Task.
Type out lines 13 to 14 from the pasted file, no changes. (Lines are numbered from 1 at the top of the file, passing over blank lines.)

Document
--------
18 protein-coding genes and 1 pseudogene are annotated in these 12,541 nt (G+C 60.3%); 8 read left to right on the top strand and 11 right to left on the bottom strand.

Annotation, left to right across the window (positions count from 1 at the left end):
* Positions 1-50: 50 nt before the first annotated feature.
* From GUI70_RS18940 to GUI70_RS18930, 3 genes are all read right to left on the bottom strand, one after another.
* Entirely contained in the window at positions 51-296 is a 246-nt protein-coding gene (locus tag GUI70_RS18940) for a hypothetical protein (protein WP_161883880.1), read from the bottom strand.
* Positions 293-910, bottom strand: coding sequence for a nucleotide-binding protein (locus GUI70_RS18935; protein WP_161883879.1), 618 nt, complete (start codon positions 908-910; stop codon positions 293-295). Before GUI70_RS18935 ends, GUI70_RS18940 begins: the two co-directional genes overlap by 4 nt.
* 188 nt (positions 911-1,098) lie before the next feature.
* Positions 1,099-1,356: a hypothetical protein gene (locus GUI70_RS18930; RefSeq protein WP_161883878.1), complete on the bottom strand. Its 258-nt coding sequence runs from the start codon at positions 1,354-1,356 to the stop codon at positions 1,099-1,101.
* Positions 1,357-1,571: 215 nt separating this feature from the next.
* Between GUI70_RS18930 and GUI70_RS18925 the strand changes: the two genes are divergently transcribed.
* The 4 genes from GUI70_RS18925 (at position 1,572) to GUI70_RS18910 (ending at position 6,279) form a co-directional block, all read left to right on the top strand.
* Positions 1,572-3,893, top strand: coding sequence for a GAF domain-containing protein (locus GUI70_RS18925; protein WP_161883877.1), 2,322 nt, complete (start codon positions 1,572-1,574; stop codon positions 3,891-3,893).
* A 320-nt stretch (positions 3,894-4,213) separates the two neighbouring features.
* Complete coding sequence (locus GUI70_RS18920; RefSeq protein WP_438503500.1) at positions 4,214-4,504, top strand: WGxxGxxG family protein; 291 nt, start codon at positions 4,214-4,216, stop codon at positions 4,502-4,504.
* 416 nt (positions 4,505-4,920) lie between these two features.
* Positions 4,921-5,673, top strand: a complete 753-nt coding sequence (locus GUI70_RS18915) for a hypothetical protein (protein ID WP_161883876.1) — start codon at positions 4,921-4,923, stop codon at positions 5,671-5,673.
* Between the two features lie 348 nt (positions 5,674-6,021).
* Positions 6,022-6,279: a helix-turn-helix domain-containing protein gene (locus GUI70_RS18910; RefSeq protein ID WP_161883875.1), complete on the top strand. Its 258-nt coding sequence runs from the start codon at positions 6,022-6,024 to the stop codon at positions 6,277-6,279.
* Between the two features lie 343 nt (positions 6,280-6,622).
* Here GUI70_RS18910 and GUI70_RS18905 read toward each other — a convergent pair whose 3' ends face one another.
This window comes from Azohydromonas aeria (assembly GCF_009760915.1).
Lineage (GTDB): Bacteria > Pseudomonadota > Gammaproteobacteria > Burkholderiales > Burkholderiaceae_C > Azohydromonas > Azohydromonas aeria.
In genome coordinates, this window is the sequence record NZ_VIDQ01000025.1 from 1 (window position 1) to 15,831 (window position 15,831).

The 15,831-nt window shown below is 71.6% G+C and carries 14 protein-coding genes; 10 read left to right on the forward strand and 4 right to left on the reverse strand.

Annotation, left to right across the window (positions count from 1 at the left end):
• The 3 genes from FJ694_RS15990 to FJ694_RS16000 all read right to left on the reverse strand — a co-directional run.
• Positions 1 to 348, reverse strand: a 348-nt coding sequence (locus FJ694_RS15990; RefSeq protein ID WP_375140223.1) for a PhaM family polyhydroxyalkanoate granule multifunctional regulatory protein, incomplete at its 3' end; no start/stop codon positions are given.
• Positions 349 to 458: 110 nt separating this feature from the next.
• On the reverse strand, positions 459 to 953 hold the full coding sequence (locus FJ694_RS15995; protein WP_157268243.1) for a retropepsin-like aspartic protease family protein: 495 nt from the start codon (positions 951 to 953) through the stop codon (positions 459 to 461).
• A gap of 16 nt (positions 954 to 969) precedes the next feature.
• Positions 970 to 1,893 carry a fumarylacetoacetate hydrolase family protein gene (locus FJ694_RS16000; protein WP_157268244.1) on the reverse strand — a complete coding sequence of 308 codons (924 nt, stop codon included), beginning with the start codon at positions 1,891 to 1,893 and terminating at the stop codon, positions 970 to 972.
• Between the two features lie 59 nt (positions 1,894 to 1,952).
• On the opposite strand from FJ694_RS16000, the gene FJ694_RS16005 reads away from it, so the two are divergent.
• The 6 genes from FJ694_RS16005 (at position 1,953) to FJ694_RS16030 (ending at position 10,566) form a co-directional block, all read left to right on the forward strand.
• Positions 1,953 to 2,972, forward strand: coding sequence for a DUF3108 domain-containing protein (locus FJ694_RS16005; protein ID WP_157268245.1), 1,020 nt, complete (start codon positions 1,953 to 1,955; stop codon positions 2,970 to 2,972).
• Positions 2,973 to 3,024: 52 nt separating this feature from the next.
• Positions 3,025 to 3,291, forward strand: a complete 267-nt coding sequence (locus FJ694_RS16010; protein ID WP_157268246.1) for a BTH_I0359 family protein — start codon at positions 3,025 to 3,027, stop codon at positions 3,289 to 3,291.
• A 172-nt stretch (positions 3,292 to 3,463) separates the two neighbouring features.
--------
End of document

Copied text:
* A 320-nt stretch (positions 3,894-4,213) separates the two neighbouring features.
* Complete coding sequence (locus GUI70_RS18920; RefSeq protein WP_438503500.1) at positions 4,214-4,504, top strand: WGxxGxxG family protein; 291 nt, start codon at positions 4,214-4,216, stop codon at positions 4,502-4,504.